Posts Tagged ‘R&LHS research fellowships’

Grant Receives R&LHS Research Fellowship

November 8, 2017

Akron Railroad Club member H. Roger Grant has been awarded a $2,500 research fellowship by the Railway & Locomotive Historical Society.

Grant, a history professor at Clemson University, will use his award to research a book-length study of the Chicago, Rock Island & Pacific Railroad.

The project will explore the long, complicated history of the rail line made famous by the song Rock Island Line by Huddie “Leadbelly” Ledbetter.

Many contemporary railroad enthusiasts know the Rock Island as a bankrupt carrier that was among the few railroads not to join Amtrak in 1971. The Rock operated for nearly 130 before being liquidated.

Grant came to Clemson in 1996 from the University of Akron, where he had been teaching history since 1970. In 2006, Grant was awarded the Kathryn and Calhoun Lemon Professorship by Clemson.

Specializing in U.S. history, especially transportation history and American railroads, Grant has written or edited 33 academic books. His latest book, John W. Barriger III: Railroad Legend, will be published in Spring 2018 by Indiana University Press.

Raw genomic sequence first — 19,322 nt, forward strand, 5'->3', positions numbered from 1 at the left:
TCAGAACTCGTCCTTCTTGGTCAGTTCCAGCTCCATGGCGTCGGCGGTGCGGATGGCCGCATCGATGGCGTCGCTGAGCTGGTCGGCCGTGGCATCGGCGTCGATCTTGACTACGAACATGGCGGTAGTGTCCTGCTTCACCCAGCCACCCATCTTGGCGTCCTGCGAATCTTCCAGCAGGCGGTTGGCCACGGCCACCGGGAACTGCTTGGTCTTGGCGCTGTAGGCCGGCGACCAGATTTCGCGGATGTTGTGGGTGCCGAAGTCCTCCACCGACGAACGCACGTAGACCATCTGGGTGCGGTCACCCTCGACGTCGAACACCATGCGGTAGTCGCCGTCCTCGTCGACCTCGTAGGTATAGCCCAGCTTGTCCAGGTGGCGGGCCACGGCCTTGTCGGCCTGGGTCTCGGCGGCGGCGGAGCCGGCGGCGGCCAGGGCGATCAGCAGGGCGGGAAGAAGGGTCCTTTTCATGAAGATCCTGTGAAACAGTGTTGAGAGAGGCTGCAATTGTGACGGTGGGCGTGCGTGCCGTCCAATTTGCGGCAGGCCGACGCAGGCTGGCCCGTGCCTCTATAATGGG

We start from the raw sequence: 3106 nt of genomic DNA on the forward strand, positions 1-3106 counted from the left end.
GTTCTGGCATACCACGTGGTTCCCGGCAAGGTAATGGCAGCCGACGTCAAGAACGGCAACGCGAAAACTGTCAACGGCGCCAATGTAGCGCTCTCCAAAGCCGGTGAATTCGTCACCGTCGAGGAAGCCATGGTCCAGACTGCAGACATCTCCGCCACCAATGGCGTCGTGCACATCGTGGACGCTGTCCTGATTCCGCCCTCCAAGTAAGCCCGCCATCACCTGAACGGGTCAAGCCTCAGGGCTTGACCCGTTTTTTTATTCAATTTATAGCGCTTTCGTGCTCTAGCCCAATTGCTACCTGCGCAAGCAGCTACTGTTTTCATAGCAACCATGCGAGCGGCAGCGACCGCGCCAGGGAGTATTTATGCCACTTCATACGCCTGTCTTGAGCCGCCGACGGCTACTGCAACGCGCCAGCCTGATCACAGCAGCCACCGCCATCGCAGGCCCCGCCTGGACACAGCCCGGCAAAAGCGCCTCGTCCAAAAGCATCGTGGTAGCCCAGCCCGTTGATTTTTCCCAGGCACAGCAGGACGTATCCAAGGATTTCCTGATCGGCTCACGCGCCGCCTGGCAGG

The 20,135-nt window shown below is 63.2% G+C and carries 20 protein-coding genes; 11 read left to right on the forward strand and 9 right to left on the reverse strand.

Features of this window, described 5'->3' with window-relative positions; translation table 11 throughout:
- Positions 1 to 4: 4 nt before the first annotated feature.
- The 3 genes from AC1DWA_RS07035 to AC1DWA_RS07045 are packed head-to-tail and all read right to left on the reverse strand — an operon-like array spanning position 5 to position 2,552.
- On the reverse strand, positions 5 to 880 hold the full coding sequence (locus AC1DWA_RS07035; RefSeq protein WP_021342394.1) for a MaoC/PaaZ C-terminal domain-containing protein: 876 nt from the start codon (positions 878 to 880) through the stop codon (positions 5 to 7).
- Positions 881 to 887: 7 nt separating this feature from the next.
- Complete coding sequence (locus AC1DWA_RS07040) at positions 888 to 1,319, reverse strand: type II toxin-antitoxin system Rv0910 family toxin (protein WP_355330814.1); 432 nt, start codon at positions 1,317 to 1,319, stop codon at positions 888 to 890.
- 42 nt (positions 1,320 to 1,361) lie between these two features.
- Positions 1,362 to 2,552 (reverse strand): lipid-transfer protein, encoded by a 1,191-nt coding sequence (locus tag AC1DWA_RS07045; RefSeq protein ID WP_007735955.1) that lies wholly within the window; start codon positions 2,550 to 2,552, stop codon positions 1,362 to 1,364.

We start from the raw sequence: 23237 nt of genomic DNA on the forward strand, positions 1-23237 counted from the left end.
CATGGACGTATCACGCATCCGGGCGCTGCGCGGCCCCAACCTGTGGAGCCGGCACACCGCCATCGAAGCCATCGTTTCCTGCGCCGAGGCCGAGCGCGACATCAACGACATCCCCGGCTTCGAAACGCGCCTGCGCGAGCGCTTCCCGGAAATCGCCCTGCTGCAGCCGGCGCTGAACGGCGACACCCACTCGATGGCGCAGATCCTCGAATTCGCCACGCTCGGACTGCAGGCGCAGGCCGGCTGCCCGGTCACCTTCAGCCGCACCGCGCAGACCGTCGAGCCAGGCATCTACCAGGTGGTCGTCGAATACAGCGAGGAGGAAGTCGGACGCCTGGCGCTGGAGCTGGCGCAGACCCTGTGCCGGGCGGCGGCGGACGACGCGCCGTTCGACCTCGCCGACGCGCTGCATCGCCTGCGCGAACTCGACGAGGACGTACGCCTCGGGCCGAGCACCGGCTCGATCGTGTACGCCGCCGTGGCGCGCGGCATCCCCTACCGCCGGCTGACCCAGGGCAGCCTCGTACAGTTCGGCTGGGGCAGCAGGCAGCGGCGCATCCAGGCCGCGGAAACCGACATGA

Also awarded a fellowship by R&LHS was Scott E. Randolph of Redlands, California.

Randolph graduated from Rutgers University with a B.A. in History and went on to receive his master’s from the University of Akron, and a Ph.D. from Purdue University.

He has taught at Purdue, Wyoming, and Armstrong Atlantic State Universities and in 2011 joined the faculty of the University of Redlands.

His areas of research include the culture of capitalism, the Gilded Age and Progressive Era, and transportation history with an emphasis on railways.

He is curator and associate archivist for the Erie Lackawanna Historical Society and editor for the Society for the History of the Gilded Age and Progressive Era.

He will use his R&LHS grant to study a mostly forgotten, yet essential example of Progressive-era regulatory law, the 1913 Federal Valuation Act.

It was intended to establish a rational, scientific base-line for railroad rates. The law provided for a physical valuation of the assets of every common carrier railroad in the country.

Neither railroads nor their regulators possessed a systematic understanding of the cost of providing transportation and thus pricing and its regulation were effected largely ad hoc.

In part because of its seemingly irrational basis, rate-making was central to the “Railroad Problem” that permeated political discourse into the 1930s.